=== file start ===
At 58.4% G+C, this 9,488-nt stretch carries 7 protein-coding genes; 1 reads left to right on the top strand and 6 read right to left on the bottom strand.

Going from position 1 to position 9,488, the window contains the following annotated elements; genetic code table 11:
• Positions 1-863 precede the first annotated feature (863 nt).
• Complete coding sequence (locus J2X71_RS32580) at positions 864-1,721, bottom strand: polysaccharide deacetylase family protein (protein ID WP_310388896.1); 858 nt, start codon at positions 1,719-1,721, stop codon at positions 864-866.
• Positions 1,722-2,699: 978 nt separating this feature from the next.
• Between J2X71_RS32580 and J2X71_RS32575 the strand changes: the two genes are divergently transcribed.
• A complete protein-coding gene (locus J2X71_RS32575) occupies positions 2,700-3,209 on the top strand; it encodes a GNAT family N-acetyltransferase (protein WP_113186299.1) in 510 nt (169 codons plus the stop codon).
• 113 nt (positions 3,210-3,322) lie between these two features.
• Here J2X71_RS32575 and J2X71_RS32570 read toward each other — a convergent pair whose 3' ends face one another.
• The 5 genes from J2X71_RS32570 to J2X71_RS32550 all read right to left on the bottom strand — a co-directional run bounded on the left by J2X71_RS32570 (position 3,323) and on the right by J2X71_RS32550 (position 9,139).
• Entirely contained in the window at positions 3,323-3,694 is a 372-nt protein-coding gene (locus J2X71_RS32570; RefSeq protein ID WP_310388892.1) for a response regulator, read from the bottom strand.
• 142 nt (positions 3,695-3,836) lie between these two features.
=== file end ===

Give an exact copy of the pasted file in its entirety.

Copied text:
At 58.4% G+C, this 9,488-nt stretch carries 7 protein-coding genes; 1 reads left to right on the top strand and 6 read right to left on the bottom strand.

Going from position 1 to position 9,488, the window contains the following annotated elements; genetic code table 11:
• Positions 1-863 precede the first annotated feature (863 nt).
• Complete coding sequence (locus J2X71_RS32580) at positions 864-1,721, bottom strand: polysaccharide deacetylase family protein (protein ID WP_310388896.1); 858 nt, start codon at positions 1,719-1,721, stop codon at positions 864-866.
• Positions 1,722-2,699: 978 nt separating this feature from the next.
• Between J2X71_RS32580 and J2X71_RS32575 the strand changes: the two genes are divergently transcribed.
• A complete protein-coding gene (locus J2X71_RS32575) occupies positions 2,700-3,209 on the top strand; it encodes a GNAT family N-acetyltransferase (protein WP_113186299.1) in 510 nt (169 codons plus the stop codon).
• 113 nt (positions 3,210-3,322) lie between these two features.
• Here J2X71_RS32575 and J2X71_RS32570 read toward each other — a convergent pair whose 3' ends face one another.
• The 5 genes from J2X71_RS32570 to J2X71_RS32550 all read right to left on the bottom strand — a co-directional run bounded on the left by J2X71_RS32570 (position 3,323) and on the right by J2X71_RS32550 (position 9,139).
• Entirely contained in the window at positions 3,323-3,694 is a 372-nt protein-coding gene (locus J2X71_RS32570; RefSeq protein ID WP_310388892.1) for a response regulator, read from the bottom strand.
• 142 nt (positions 3,695-3,836) lie between these two features.